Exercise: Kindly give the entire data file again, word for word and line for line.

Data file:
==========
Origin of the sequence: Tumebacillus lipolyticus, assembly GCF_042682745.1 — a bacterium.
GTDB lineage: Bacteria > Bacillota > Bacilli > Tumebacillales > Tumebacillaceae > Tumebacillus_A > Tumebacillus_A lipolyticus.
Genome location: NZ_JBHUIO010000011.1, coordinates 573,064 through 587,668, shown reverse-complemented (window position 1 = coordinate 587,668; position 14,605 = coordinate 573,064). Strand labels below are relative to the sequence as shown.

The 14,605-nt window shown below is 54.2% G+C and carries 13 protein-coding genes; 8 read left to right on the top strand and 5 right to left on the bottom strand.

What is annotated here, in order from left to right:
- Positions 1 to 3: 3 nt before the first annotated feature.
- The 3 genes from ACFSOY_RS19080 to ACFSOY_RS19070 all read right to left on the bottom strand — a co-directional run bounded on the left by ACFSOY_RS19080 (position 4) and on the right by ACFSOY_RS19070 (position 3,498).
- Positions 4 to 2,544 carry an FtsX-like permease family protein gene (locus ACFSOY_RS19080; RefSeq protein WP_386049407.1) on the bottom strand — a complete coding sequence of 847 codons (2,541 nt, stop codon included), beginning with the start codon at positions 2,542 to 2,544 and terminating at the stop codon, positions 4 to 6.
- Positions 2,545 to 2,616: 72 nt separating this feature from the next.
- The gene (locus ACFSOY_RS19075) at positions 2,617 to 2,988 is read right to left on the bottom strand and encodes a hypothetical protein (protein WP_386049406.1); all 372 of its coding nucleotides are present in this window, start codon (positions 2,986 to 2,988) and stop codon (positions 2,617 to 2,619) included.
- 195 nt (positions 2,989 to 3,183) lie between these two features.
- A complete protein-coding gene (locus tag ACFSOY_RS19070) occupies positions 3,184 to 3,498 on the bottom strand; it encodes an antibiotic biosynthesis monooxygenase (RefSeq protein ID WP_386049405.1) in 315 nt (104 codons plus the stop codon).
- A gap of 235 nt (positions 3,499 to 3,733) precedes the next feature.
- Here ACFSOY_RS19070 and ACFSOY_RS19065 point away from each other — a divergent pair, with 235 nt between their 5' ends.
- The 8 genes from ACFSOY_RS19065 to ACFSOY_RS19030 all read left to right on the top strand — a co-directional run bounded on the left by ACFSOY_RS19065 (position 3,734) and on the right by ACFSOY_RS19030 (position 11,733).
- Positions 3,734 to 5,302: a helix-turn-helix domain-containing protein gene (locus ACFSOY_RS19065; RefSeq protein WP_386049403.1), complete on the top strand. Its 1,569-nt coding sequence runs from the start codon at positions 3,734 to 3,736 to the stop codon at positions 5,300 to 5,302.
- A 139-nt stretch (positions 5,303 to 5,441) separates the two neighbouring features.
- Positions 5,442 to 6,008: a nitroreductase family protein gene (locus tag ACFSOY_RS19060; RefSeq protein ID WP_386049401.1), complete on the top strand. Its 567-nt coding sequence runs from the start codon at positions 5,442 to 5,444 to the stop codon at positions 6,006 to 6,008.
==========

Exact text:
Origin of the sequence: Tumebacillus lipolyticus, assembly GCF_042682745.1 — a bacterium.
GTDB lineage: Bacteria > Bacillota > Bacilli > Tumebacillales > Tumebacillaceae > Tumebacillus_A > Tumebacillus_A lipolyticus.
Genome location: NZ_JBHUIO010000011.1, coordinates 573,064 through 587,668, shown reverse-complemented (window position 1 = coordinate 587,668; position 14,605 = coordinate 573,064). Strand labels below are relative to the sequence as shown.

The 14,605-nt window shown below is 54.2% G+C and carries 13 protein-coding genes; 8 read left to right on the top strand and 5 right to left on the bottom strand.

What is annotated here, in order from left to right:
- Positions 1 to 3: 3 nt before the first annotated feature.
- The 3 genes from ACFSOY_RS19080 to ACFSOY_RS19070 all read right to left on the bottom strand — a co-directional run bounded on the left by ACFSOY_RS19080 (position 4) and on the right by ACFSOY_RS19070 (position 3,498).
- Positions 4 to 2,544 carry an FtsX-like permease family protein gene (locus ACFSOY_RS19080; RefSeq protein WP_386049407.1) on the bottom strand — a complete coding sequence of 847 codons (2,541 nt, stop codon included), beginning with the start codon at positions 2,542 to 2,544 and terminating at the stop codon, positions 4 to 6.
- Positions 2,545 to 2,616: 72 nt separating this feature from the next.
- The gene (locus ACFSOY_RS19075) at positions 2,617 to 2,988 is read right to left on the bottom strand and encodes a hypothetical protein (protein WP_386049406.1); all 372 of its coding nucleotides are present in this window, start codon (positions 2,986 to 2,988) and stop codon (positions 2,617 to 2,619) included.
- 195 nt (positions 2,989 to 3,183) lie between these two features.
- A complete protein-coding gene (locus tag ACFSOY_RS19070) occupies positions 3,184 to 3,498 on the bottom strand; it encodes an antibiotic biosynthesis monooxygenase (RefSeq protein ID WP_386049405.1) in 315 nt (104 codons plus the stop codon).
- A gap of 235 nt (positions 3,499 to 3,733) precedes the next feature.
- Here ACFSOY_RS19070 and ACFSOY_RS19065 point away from each other — a divergent pair, with 235 nt between their 5' ends.
- The 8 genes from ACFSOY_RS19065 to ACFSOY_RS19030 all read left to right on the top strand — a co-directional run bounded on the left by ACFSOY_RS19065 (position 3,734) and on the right by ACFSOY_RS19030 (position 11,733).
- Positions 3,734 to 5,302: a helix-turn-helix domain-containing protein gene (locus ACFSOY_RS19065; RefSeq protein WP_386049403.1), complete on the top strand. Its 1,569-nt coding sequence runs from the start codon at positions 3,734 to 3,736 to the stop codon at positions 5,300 to 5,302.
- A 139-nt stretch (positions 5,303 to 5,441) separates the two neighbouring features.
- Positions 5,442 to 6,008: a nitroreductase family protein gene (locus tag ACFSOY_RS19060; RefSeq protein ID WP_386049401.1), complete on the top strand. Its 567-nt coding sequence runs from the start codon at positions 5,442 to 5,444 to the stop codon at positions 6,006 to 6,008.